Lazy Guide to Net Culture: Gullibility
If you want to appear like you're at the cutting edge of net culture but can't be bothered to spend hours online, then never fear. Scotsman.com's pathetic team of geeks, freaks and gimps will do the hard work for you. While you sip wine, read a book or engage in normal social interaction, they will burn out their retinas staring at badly designed web pages and dodge creeps in chatrooms to prepare for you: Scotsman.com's lazy guide to net culture.
One of the ways I get through the daily pain of the working day - beset as I am by confederation of dunces heaping vituperation upon me from their mindless tongues - is to listen to my iPod (consumerist whore that I am). It helps me through the horror in the heart of farce.
Specifically I'm listening to Rage Against The Machine. Specifically Rage Against The Machine's "Killing In The Name". Specifically the last 90 seconds of Rage Against The Machine's "Killing In The Name". At full volume. (If you are not familiar with the oeuvre of this once-popular beat combo, shame on you, but you can find the lyrics here but, be warned, there are some "bad words" in there. Or rather one "bad word" over and over again.)
It may be adolescent nonsense and it may make my ears bleed but it salves my soul as I stare into the horror in the heart of farce.
This little ritual engenders me a similar feeling to the time I bumped into a fellow sell-out hack at a Billy Bragg concert and he simply said: "I didn't realise people thought like me any more."
Further proof that there are still people who think differently can be found courtesy of NewsTarget's gullibility test. It asks you a series of questions about your attitude to the world, big companies and the government and then rates you on your results.
If you're a trusting sort, who always believes what you're told by "them", this is the rating you'll get from the site:
You are a total mind slave, utterly controlled by corporate and government interests. Even though you think you are a free person living in a free society, all your beliefs, decisions and behaviors have been decided for you. You are easily to manipulate and represent the "ideal consumer" desired by Big Business and organized medicine. Government likes you, too, as you will always do what you are told and rarely question the reality constructed for you by authority figures.
If you were in The Matrix, you would definitely take the blue pill. In fact, you are much like all coppertops: you think you're living in the real world, but you're actually plugged in to a propaganda machine that shapes your reality for you.
Your architects: The architects of your world are marketing companies, the mainstream media, your peers and government propaganda. Had you been a German citizen in 1939, you would have made a loyal Nazi.
Of course, being a fully paid-up uber-cynical member of the pinko awkward squad, my personal score was somewhat different:
Welcome to the top 5%. You're a true free thinker and a person who is well informed about the reality in which you live. Although you may have been easily manipulated earlier in life, you eventually gained lucidity and developed a healthy sense of skepticism that you now automatically apply to your observations and experiences. You are endlessly curious about human behavior and the nature of the universe, and you have one or more lifestyle habits that most people would consider odd or unusual. You are not only of very high intelligence, you are also extremely creative in one or more areas (music, art, software development, inventing, etc.)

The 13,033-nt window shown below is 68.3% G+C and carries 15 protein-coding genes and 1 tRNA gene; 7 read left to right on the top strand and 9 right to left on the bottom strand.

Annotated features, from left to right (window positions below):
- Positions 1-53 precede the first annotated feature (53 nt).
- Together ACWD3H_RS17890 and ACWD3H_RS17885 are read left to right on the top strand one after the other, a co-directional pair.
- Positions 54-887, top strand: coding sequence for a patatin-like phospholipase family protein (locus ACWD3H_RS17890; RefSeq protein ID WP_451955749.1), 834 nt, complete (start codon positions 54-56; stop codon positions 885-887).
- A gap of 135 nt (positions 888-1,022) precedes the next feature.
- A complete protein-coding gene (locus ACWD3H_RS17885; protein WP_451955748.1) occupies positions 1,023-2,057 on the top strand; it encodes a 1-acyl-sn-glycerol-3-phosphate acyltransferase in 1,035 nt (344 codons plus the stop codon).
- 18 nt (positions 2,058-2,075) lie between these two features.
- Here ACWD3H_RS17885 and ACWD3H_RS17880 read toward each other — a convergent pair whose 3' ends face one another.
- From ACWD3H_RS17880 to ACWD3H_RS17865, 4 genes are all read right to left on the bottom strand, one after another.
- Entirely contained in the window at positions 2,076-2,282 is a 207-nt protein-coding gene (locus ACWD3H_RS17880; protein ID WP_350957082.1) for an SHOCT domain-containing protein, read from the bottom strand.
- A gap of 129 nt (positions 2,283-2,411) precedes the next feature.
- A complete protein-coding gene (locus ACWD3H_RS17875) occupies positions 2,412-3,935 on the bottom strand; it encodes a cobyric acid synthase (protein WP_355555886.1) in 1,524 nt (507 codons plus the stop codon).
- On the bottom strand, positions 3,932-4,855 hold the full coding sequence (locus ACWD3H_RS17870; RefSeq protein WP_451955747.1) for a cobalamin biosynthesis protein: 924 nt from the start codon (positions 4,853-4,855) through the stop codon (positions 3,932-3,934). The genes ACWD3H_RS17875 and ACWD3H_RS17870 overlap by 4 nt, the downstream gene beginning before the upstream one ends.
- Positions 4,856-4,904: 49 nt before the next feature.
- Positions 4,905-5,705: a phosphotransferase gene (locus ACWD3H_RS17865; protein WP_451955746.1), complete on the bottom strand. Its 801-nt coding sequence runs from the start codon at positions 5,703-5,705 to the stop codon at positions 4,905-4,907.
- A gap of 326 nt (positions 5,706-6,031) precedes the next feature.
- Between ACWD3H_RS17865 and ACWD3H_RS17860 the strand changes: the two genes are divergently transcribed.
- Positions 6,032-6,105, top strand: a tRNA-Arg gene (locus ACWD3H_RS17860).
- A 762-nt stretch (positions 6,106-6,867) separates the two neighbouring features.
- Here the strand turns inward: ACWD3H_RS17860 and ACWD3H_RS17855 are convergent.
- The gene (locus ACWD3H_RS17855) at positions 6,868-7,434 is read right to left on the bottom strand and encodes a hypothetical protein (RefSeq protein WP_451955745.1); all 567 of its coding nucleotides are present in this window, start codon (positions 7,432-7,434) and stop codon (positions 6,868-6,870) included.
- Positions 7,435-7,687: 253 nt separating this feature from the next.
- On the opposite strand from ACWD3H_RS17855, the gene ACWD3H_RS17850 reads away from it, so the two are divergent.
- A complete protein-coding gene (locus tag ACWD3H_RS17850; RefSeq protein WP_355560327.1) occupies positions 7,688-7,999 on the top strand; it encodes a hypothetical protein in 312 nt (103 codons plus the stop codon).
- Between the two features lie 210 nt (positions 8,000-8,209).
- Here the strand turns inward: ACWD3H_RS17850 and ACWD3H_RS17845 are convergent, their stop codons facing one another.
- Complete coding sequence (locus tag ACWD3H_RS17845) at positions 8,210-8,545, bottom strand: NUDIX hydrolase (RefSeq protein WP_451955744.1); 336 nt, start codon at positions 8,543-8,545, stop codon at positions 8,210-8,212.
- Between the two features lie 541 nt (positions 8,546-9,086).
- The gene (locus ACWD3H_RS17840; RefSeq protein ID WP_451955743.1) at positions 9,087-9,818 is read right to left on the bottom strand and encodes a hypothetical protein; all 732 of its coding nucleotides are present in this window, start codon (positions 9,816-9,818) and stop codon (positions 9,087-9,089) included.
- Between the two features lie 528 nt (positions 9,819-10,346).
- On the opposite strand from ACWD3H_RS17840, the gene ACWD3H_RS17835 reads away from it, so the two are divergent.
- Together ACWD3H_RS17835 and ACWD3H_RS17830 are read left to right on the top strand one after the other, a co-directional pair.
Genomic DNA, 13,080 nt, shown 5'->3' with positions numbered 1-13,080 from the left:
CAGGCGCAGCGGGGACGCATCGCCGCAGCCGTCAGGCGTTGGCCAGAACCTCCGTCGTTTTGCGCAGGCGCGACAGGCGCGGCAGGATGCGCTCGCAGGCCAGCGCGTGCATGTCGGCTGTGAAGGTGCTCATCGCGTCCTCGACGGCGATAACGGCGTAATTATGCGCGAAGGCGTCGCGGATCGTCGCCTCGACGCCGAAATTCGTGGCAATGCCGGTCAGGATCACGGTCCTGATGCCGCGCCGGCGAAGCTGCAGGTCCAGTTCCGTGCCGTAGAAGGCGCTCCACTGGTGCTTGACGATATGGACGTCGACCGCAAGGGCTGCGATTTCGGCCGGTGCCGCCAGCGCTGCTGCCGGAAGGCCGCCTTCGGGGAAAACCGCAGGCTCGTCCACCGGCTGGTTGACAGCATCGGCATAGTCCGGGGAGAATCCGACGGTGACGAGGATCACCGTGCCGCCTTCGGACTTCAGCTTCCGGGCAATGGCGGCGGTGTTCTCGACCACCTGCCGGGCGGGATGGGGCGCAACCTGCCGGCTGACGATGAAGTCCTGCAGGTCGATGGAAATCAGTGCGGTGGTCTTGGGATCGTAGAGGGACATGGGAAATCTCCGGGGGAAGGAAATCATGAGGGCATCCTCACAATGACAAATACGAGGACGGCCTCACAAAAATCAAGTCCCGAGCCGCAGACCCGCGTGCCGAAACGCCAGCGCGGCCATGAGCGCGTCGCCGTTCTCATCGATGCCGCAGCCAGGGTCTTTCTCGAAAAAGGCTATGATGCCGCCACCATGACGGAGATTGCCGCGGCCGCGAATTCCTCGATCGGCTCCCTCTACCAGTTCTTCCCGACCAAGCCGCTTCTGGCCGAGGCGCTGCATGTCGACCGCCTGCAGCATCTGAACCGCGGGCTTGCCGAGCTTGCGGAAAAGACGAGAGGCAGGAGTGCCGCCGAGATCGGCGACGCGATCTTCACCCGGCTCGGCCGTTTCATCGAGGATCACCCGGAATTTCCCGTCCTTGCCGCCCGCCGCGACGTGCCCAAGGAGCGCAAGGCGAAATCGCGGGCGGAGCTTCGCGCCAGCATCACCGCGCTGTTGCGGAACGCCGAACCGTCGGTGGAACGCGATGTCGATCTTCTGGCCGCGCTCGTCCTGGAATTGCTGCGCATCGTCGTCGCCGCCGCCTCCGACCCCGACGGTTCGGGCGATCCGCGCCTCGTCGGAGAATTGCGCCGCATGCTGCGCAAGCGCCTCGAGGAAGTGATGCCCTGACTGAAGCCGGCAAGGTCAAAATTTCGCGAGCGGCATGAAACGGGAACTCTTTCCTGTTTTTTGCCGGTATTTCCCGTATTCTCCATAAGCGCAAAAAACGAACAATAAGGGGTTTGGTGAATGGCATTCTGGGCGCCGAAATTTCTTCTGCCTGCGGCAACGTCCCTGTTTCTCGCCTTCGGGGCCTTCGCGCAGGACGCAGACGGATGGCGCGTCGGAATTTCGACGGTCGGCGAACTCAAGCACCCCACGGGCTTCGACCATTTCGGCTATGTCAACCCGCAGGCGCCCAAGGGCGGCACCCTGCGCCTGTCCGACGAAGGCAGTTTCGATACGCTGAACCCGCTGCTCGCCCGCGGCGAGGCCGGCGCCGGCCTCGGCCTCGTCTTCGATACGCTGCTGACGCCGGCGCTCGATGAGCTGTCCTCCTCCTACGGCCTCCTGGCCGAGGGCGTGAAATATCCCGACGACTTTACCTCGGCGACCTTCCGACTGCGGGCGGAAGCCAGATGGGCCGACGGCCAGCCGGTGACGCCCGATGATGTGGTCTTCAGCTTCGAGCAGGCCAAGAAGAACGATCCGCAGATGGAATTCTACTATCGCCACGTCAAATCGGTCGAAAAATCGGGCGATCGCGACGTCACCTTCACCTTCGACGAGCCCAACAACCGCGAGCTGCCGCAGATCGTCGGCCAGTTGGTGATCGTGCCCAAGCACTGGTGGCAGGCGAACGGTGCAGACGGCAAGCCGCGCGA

If you were in The Matrix, you would have taken the red pill, completed the combat training, and started fighting (and beating) agents from day one.
Your architects: You have cast off reality distortions taught to you by your parents, schooling, corporate advertising and government propaganda. You create your own beliefs based on what serves you best, without much regard for what the rest of the crowd is doing. You are guided by your own internal code of ethics (which may or may not agree with politically-correct ethical codes) rather than any pre-set system of ethics (such as from any one religion).
Sadly, the site does not elaborate on my "one or more lifestyle habits that most people would consider odd or unusual". This statement has me intrigued one one hand and, on the other, hunting through my house in case hidden webcams have caught me singing "Jerusalem" to a bust of Harold Wilson while wearing red, latex lederhausen (or latexhausen or whatever).
At this point, however, I'm going to put my leftie smugness to one side and focus my "healthy sense of skepticism" on some of NewsTargets assumptions.
For a start, I'm not sure that traditional herbalism really does have a cure for cancer. Someone would surely have mentioned that even if the "the US cancer industry simply doesn't want anyone to know cures exist because it profits from the management of cancer".
And while I agree that the US is not a particularly democratic democracy and it does not do things that I particularly like, it is actually a democracy.
You see, by creating my "own beliefs based on what serves you best, without much regard for what the rest of the crowd is doing", I have realised that NewsTarget has a teensy-weensy agenda and is playing the old "if you agree with us you're clever" joker.
One of the places in the world where they really insist that you agree with them is China, which is why its disappointing that Yahoo! gave information to the Chinese authorities that helped put a pesky journalist behind bars.
Perhaps Yahoo! should take the red pill.
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